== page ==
Book review/notes: Parenting for a Peaceful World by Robin Grille

Title: Parenting for a Peaceful World
Author: Robin Grille
Edition: The Children’s Project, 2008


This ‘parenting’ book is one of its kind, given its title. It does not teach ‘parenting’, but rather highlights the role of parenting in society and in the long course of history. I am of the view that psychohistory and social psychology from the perspective of parenting ought to be a topic discussed academically, as early as in high school, for it is a topic of universal and future relevance! Mindful and optimal parenting does not come from thin air; parenting practices and prejudices are often generational and societal. Violence is proven transgenerational, and often is poverty too. Such change has to begin with mindset.

This book begins with a few weary chapters on the brutal Western history of parenting. Though not closely examined, the way which people treat children is quite intuitively highly correlated with economic resources, production mode, and societal norms.

The 5 parenting modes:

  1. Infanticidal – killed at birth
  2. Abandonment – given to someone remote and irresponsible (wet nurses)
  3. Intrusive – schedule-based and punitive rearing (industrial revolution)
  4. Socialising – more protection against abuse, taming, discipline, authoritarian (rise of psychology)
  5. Helping – naturalistic approach and trust in inner drives

Although we can say the developed world is moving onto a ‘helping mode’ of parenting, the author does not mention that all of these five modes are still relevant today, present in each society. There are still plenty of erroneous practices reminiscent of intrusive and socialising/authoritarian modes. The dark stories of infanticide and abandonment are often concealed, and happen among the marginalised poor, but with societal safety nets and improving support for mothers, children are given a better chance.


1. The scripture says, “Do unto others as you would have them do unto you.” Yet parenting is mostly — doing unto others what have been done unto you! Parents need to learn the ‘shoulds’, and also closely examine what has been done on them. A deep reflection of circumstances, feelings, expectations and history is necessary.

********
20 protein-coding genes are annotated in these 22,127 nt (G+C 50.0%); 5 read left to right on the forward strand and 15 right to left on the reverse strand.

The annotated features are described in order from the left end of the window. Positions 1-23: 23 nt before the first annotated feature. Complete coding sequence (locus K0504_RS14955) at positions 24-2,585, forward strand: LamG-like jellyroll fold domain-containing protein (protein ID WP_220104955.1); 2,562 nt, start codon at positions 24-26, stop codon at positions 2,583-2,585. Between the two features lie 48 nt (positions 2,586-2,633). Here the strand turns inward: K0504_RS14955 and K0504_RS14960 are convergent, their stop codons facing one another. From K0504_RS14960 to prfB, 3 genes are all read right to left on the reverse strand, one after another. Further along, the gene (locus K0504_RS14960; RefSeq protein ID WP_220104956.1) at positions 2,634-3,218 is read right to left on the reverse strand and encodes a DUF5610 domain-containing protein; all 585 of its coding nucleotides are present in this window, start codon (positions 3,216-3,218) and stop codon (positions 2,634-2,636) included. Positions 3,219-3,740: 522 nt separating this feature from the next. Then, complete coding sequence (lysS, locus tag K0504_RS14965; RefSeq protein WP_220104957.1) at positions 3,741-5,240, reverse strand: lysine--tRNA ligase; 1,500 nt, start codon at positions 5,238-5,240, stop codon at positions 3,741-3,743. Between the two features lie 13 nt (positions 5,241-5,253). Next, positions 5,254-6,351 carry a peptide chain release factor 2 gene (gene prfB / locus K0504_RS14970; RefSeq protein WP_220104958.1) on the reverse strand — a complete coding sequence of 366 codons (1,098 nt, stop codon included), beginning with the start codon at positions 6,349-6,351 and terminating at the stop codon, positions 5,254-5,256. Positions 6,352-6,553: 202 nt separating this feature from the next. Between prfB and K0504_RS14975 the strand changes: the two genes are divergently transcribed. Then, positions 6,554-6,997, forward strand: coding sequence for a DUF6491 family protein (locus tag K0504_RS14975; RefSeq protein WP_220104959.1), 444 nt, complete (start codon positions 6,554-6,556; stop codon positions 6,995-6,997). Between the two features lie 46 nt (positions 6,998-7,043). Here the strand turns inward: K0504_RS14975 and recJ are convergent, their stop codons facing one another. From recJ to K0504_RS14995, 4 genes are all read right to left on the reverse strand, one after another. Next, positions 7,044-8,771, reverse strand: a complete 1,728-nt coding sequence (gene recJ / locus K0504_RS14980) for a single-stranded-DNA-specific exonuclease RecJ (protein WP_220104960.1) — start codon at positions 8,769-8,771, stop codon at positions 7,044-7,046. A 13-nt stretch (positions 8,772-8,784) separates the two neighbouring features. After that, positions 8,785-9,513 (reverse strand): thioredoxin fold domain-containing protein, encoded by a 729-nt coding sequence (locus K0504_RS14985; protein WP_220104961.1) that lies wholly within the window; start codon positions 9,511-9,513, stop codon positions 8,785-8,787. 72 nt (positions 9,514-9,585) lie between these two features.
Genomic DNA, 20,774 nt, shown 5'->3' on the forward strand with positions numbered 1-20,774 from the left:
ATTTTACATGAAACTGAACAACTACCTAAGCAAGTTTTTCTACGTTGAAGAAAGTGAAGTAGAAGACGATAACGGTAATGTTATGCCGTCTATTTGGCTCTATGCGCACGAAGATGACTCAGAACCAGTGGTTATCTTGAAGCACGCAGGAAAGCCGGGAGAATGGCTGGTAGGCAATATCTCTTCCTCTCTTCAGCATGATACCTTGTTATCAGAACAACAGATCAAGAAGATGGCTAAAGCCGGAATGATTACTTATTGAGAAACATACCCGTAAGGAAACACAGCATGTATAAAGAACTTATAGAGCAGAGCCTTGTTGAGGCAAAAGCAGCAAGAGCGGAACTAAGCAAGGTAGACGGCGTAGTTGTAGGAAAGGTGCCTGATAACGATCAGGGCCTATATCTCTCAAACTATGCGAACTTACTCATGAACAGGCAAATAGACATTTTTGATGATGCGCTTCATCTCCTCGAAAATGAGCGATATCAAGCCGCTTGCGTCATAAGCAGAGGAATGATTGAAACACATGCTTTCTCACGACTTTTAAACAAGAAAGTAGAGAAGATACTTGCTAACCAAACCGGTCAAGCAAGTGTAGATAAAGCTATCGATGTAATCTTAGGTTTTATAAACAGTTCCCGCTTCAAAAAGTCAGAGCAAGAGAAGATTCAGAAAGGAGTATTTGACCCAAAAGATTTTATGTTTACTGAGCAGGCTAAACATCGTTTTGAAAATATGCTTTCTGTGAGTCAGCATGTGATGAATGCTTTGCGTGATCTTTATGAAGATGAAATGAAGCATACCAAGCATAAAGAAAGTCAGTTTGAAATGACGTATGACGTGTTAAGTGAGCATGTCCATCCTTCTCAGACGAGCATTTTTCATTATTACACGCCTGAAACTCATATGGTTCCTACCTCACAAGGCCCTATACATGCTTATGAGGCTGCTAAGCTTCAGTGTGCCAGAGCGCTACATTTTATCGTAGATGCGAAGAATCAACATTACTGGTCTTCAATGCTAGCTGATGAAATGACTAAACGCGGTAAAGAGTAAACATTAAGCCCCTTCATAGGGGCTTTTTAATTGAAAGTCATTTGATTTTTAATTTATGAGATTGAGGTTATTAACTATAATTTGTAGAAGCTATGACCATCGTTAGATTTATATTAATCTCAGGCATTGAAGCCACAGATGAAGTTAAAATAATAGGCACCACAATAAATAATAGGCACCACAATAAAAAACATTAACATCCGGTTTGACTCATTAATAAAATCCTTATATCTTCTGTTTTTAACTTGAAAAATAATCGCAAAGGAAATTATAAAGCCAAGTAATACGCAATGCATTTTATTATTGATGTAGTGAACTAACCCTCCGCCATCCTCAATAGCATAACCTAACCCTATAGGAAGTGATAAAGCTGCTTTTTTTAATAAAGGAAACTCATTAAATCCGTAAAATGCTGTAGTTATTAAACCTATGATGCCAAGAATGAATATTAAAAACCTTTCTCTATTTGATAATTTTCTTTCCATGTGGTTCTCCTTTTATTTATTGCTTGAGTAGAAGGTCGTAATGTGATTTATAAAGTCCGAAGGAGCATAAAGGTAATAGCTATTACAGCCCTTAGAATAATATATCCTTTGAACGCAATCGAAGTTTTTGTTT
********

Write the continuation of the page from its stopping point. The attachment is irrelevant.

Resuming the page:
2. Secure attachment is top priority. When the child feels his needs has been responded to in his early years, he is emotionally secure, which shall allow higher emotional intelligence. Emotional intelligence is the prerequisite to understanding another person, particularly the speechless infant. (emotional attunement p.251)

– – –

The second half of the book is on development psychology. It includes brief arguments on some very common malpractices, and illustrates the emotional needs of children (Section VI: the five stages of early childhood emotional development). However, the text ends without revealing the flip side of the coin — the encouraging options that parents can pursue.

For example, when children are in a period where they fight for their “right to freedom” (think ‘troublesome-twos’ and ‘threenagers’), the encouraging option is, in my experience, to empower the child. How do I empower? I ask for their help with chores, as simple as preparing their own snack. I give them responsibilities, such as to walk the dog, to mix and match their outfits, to decide what’s for dinner. I have never had a difficult toddler.

Maybe the author deliberately refrains from pointing ahead, for structural reasons. But amidst lengthy theory and criticisms, it is calming to be reminded of the blissful ways of naturalistic parenting.

– – –

I have heard from other parents that they feel psychologically burdened while reading this book, not only by the scary history of child-rearing, but also because it reminds us of our childhood scars and refute many of the practices that most people have done unto children.